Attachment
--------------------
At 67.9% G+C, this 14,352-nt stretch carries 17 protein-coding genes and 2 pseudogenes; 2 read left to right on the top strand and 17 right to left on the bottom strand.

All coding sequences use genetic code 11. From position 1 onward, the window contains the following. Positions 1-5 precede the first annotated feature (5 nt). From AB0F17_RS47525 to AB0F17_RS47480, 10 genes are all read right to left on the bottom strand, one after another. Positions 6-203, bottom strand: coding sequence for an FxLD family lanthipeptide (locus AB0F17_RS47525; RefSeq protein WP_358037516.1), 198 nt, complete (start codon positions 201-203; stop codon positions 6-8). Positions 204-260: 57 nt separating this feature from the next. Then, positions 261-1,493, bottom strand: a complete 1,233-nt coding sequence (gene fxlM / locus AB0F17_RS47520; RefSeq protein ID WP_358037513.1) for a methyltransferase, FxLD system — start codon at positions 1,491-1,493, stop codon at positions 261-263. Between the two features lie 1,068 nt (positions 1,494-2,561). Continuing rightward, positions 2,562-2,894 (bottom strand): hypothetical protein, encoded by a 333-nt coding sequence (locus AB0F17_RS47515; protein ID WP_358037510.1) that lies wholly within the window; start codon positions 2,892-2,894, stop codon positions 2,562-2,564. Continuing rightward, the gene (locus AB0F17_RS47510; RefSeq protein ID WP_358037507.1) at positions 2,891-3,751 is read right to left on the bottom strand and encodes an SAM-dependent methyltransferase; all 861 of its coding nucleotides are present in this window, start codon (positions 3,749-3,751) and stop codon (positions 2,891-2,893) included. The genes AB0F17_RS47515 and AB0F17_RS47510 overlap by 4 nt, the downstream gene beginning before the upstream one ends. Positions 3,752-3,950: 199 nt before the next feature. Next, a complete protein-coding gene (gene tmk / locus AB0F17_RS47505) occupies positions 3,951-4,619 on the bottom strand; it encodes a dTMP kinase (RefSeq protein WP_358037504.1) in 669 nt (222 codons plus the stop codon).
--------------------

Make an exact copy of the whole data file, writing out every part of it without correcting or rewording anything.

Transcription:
At 67.9% G+C, this 14,352-nt stretch carries 17 protein-coding genes and 2 pseudogenes; 2 read left to right on the top strand and 17 right to left on the bottom strand.

All coding sequences use genetic code 11. From position 1 onward, the window contains the following. Positions 1-5 precede the first annotated feature (5 nt). From AB0F17_RS47525 to AB0F17_RS47480, 10 genes are all read right to left on the bottom strand, one after another. Positions 6-203, bottom strand: coding sequence for an FxLD family lanthipeptide (locus AB0F17_RS47525; RefSeq protein WP_358037516.1), 198 nt, complete (start codon positions 201-203; stop codon positions 6-8). Positions 204-260: 57 nt separating this feature from the next. Then, positions 261-1,493, bottom strand: a complete 1,233-nt coding sequence (gene fxlM / locus AB0F17_RS47520; RefSeq protein ID WP_358037513.1) for a methyltransferase, FxLD system — start codon at positions 1,491-1,493, stop codon at positions 261-263. Between the two features lie 1,068 nt (positions 1,494-2,561). Continuing rightward, positions 2,562-2,894 (bottom strand): hypothetical protein, encoded by a 333-nt coding sequence (locus AB0F17_RS47515; protein ID WP_358037510.1) that lies wholly within the window; start codon positions 2,892-2,894, stop codon positions 2,562-2,564. Continuing rightward, the gene (locus AB0F17_RS47510; RefSeq protein ID WP_358037507.1) at positions 2,891-3,751 is read right to left on the bottom strand and encodes an SAM-dependent methyltransferase; all 861 of its coding nucleotides are present in this window, start codon (positions 3,749-3,751) and stop codon (positions 2,891-2,893) included. The genes AB0F17_RS47515 and AB0F17_RS47510 overlap by 4 nt, the downstream gene beginning before the upstream one ends. Positions 3,752-3,950: 199 nt before the next feature. Next, a complete protein-coding gene (gene tmk / locus AB0F17_RS47505) occupies positions 3,951-4,619 on the bottom strand; it encodes a dTMP kinase (RefSeq protein WP_358037504.1) in 669 nt (222 codons plus the stop codon).